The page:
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2018 - All rights reserved. The photos taken by photographer John Maenhout are registered and copyrighted. Use in any form (web, paper publication, public exposure, etc.) is strictly forbidden without the written permission of the photographer. To contact with photographer please use TE Contact Me


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Archive 2015

The road along the canal is a towpath. The Parma Bridge lies in the bend of the canal close to the Westpoort. The Canal Sluis-Bruges is better known as "Damse Vaart" or "Napoleonvaart" and was dug by Spanish prisoners of war between 1812 and 1814 under the impulse of Napoleon. Napoleon wanted to establish a connection between Bruges and the Westschelde via Sluis to Breskens. The canal was not intended to promote the prosperity of the city, but to make Napoleon's military transports and supplies independent of the connection by sea. (The North Sea route was blocked by the English enemy) In view of the defeat of Napoleon, they did not get further than Sluis. In 1854 the canal was extended to the center of the city. Shortly after 1854 there was also a draft boat connection between Sluis and Bruges. A barge is also called a barge ("kluun" for the Dutch). The trip could take up to 3 hours. Only on Saturday the trip was only done in two hours, two horses were used instead of one. most passengers were farmers and peasant women who went to the Saturday market in Bruges with baskets full of meat and sausage. For the end point of the canal there is a memorial with 1858 at the head of the quay. The "Lamme goedzak" now bridges the connections between Sluis and Bruges.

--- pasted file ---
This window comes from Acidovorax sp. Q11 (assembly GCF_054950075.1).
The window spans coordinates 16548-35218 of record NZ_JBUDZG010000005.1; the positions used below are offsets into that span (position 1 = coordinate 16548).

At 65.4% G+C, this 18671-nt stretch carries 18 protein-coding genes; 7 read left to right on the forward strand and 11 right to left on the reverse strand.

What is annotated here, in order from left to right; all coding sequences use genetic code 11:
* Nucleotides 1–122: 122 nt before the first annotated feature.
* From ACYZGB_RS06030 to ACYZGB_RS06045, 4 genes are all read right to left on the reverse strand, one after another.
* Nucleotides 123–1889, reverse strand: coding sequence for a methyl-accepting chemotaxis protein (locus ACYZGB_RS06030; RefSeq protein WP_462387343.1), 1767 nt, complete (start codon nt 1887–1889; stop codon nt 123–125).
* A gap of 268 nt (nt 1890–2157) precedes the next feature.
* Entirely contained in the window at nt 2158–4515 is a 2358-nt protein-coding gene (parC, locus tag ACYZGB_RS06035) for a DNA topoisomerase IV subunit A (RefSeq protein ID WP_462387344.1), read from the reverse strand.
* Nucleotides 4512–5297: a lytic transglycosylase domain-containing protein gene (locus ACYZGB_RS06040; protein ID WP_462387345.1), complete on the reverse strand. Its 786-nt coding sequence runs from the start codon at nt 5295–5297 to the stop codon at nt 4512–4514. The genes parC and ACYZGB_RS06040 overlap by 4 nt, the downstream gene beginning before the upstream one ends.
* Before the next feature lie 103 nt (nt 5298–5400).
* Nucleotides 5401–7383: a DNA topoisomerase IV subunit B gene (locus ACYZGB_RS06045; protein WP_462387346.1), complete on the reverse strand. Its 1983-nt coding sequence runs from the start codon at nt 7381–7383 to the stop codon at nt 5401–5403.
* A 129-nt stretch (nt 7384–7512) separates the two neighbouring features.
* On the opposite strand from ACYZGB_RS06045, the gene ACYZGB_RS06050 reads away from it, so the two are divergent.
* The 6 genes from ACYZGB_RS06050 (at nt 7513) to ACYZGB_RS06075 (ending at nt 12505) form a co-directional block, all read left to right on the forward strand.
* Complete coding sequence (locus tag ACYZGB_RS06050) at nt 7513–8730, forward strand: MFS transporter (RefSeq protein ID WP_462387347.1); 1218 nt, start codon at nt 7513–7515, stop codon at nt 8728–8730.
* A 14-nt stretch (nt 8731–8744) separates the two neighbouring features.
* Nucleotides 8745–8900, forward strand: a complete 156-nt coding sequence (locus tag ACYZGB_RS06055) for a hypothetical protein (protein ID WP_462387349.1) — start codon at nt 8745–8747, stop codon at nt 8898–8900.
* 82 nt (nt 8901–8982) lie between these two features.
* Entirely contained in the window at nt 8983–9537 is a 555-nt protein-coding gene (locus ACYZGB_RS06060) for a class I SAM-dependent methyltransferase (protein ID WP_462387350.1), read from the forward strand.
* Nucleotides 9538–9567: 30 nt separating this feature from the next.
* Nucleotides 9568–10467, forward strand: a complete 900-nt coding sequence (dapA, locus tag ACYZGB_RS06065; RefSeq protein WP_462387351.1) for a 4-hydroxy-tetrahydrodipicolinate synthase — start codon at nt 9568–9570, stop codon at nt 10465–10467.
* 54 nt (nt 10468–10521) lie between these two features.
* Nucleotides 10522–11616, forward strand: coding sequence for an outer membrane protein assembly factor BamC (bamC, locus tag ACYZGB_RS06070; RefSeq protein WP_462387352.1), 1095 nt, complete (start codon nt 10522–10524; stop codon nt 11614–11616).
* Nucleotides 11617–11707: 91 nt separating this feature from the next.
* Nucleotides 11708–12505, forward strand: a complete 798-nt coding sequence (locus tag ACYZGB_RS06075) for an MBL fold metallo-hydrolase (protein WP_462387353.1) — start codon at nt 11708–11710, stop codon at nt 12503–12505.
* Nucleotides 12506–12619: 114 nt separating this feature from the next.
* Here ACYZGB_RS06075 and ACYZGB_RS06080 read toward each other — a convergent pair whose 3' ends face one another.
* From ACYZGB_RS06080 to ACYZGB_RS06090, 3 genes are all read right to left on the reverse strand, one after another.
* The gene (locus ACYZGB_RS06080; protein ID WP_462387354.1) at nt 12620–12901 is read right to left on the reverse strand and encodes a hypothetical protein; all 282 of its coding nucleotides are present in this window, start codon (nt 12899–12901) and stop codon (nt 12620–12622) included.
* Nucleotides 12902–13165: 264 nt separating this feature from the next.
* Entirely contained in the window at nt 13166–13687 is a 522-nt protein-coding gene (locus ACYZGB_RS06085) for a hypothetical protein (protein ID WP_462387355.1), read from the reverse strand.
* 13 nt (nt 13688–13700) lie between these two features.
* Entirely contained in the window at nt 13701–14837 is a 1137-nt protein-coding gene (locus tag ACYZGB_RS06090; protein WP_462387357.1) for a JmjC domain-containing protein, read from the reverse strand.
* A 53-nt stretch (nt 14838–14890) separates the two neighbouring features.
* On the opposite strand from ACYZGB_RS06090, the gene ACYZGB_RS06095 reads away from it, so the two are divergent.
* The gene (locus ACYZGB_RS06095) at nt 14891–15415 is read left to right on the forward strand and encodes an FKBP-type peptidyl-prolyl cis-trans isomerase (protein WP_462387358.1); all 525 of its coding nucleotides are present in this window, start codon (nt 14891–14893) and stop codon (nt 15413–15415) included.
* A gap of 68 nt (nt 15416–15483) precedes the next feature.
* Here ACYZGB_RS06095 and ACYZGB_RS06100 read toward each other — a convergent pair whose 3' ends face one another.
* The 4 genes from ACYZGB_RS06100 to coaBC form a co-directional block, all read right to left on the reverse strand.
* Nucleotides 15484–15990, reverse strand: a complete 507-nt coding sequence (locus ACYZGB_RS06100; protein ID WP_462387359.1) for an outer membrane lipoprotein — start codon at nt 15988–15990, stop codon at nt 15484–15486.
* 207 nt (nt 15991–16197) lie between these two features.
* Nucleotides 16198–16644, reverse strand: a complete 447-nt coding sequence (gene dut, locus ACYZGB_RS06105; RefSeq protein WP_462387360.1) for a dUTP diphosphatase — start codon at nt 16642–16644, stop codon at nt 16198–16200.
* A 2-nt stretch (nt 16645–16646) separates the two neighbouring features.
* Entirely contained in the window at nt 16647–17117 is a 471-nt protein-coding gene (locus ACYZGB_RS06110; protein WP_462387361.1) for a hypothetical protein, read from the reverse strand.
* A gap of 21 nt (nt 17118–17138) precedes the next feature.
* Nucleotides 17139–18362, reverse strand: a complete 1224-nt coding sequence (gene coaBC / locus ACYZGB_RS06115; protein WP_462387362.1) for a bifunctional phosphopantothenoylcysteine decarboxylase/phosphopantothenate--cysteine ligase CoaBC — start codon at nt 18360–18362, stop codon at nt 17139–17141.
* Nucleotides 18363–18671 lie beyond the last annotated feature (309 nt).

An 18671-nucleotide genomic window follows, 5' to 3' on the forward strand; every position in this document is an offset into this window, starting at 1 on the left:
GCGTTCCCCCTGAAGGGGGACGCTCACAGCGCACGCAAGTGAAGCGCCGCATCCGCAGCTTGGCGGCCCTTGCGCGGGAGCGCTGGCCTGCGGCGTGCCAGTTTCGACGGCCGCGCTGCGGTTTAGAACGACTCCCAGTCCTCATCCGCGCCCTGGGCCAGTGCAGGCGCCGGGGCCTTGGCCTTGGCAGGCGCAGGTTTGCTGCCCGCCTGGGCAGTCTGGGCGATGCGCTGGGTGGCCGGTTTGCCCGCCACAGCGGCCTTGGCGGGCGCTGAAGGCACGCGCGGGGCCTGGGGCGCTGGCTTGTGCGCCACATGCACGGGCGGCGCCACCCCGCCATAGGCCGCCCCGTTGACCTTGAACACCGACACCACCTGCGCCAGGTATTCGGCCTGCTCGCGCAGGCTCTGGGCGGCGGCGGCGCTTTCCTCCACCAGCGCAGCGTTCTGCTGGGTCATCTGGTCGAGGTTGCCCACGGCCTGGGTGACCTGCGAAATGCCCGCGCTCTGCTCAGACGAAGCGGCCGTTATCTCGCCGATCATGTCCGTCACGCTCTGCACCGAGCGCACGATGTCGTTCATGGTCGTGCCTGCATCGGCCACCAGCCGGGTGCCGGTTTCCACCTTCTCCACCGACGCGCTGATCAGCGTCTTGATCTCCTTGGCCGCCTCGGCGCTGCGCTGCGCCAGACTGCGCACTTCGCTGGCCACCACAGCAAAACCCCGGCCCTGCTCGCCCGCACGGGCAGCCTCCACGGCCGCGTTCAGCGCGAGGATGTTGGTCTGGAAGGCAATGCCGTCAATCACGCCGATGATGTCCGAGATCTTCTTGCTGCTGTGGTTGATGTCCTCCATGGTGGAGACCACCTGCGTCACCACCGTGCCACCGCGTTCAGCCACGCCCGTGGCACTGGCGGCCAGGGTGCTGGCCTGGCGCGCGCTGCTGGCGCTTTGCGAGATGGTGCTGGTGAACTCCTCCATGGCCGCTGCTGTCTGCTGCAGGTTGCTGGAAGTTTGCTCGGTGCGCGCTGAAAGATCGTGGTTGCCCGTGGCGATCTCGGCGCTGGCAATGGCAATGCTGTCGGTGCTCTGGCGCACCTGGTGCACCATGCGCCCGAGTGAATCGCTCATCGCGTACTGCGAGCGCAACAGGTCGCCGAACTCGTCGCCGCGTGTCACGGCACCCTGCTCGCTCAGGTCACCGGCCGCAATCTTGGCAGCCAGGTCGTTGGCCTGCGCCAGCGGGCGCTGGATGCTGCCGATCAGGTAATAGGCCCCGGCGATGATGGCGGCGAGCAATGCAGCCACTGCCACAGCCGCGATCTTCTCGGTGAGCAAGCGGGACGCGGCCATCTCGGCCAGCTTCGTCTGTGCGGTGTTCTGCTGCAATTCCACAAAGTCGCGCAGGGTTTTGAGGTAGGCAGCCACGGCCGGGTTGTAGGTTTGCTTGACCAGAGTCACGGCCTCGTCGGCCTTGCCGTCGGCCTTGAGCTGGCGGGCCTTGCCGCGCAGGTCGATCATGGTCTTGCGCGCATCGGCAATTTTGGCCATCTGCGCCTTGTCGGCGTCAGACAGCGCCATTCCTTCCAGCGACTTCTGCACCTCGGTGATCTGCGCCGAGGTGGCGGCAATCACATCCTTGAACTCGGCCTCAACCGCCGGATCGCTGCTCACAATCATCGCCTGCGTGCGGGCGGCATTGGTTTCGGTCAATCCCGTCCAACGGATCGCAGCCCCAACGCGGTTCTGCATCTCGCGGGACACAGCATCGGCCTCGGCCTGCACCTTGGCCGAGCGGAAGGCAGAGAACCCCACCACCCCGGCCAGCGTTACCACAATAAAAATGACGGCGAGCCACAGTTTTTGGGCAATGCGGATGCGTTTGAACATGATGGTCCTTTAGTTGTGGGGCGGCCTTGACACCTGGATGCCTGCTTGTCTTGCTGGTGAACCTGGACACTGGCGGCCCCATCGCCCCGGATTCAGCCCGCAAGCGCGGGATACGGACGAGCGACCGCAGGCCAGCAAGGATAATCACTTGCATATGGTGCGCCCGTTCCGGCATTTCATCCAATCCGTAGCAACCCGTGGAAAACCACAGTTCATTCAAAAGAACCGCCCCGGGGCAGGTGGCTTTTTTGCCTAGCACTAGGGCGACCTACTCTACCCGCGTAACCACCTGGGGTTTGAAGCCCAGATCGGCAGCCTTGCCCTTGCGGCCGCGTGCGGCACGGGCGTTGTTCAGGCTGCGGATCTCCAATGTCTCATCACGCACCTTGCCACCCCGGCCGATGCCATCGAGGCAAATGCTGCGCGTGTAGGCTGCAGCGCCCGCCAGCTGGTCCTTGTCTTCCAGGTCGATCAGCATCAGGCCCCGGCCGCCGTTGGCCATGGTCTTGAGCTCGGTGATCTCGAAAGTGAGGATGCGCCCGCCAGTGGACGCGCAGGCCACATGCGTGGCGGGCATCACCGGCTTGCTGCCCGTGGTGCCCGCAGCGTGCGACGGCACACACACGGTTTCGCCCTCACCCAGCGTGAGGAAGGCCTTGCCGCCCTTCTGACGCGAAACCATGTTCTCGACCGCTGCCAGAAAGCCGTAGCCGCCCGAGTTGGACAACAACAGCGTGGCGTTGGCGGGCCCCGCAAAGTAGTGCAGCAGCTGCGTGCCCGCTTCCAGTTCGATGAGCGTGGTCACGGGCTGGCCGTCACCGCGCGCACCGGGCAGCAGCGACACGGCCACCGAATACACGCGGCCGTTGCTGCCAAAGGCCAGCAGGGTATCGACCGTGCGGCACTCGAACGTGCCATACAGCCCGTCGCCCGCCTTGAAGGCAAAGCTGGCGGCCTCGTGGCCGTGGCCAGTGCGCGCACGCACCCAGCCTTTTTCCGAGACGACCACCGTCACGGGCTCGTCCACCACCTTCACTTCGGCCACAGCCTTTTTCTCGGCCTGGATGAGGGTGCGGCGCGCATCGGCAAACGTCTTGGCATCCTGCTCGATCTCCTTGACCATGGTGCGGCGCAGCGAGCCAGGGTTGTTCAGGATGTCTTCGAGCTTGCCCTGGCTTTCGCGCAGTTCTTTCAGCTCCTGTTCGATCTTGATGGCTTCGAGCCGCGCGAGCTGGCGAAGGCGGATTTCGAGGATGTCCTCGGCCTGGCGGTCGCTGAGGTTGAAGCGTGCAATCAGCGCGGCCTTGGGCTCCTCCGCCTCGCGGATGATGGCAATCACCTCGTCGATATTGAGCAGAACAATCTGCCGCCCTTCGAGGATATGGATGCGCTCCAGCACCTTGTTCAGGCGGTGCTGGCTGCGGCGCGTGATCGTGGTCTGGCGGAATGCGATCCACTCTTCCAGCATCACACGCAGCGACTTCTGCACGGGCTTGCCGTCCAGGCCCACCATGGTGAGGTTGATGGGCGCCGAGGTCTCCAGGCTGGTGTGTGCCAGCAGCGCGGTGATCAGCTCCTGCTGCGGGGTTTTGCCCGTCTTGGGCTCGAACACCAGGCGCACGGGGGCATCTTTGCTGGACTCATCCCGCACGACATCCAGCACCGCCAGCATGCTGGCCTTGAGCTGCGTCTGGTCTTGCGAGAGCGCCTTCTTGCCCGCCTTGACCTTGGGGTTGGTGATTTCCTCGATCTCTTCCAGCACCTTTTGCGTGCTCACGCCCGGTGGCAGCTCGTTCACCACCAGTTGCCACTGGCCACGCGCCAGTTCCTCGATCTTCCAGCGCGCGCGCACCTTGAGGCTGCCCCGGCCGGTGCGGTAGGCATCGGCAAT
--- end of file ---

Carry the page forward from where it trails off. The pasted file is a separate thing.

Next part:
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Camera Model
Canon EOS 7D
Shooting Date/Time
23/01/2015 14:17:30
Shooting Mode
Manual Exposure
Tv(Shutter Speed)
1/100
Av(Aperture Value)
16
ISO Speed
100
Lens
EF16-35mm f/2.8L II USM
Focal Length
16.0mm
Image Size
5184x3456
Image Quality
RAW
Picture Style
Landscape

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Additional Photos by John Maenhout (jhm) Gold Star Critiquer/Gold Star Workshop Editor/Gold Note Writer [C: 26244 W: 524 N: 44932] (191443)
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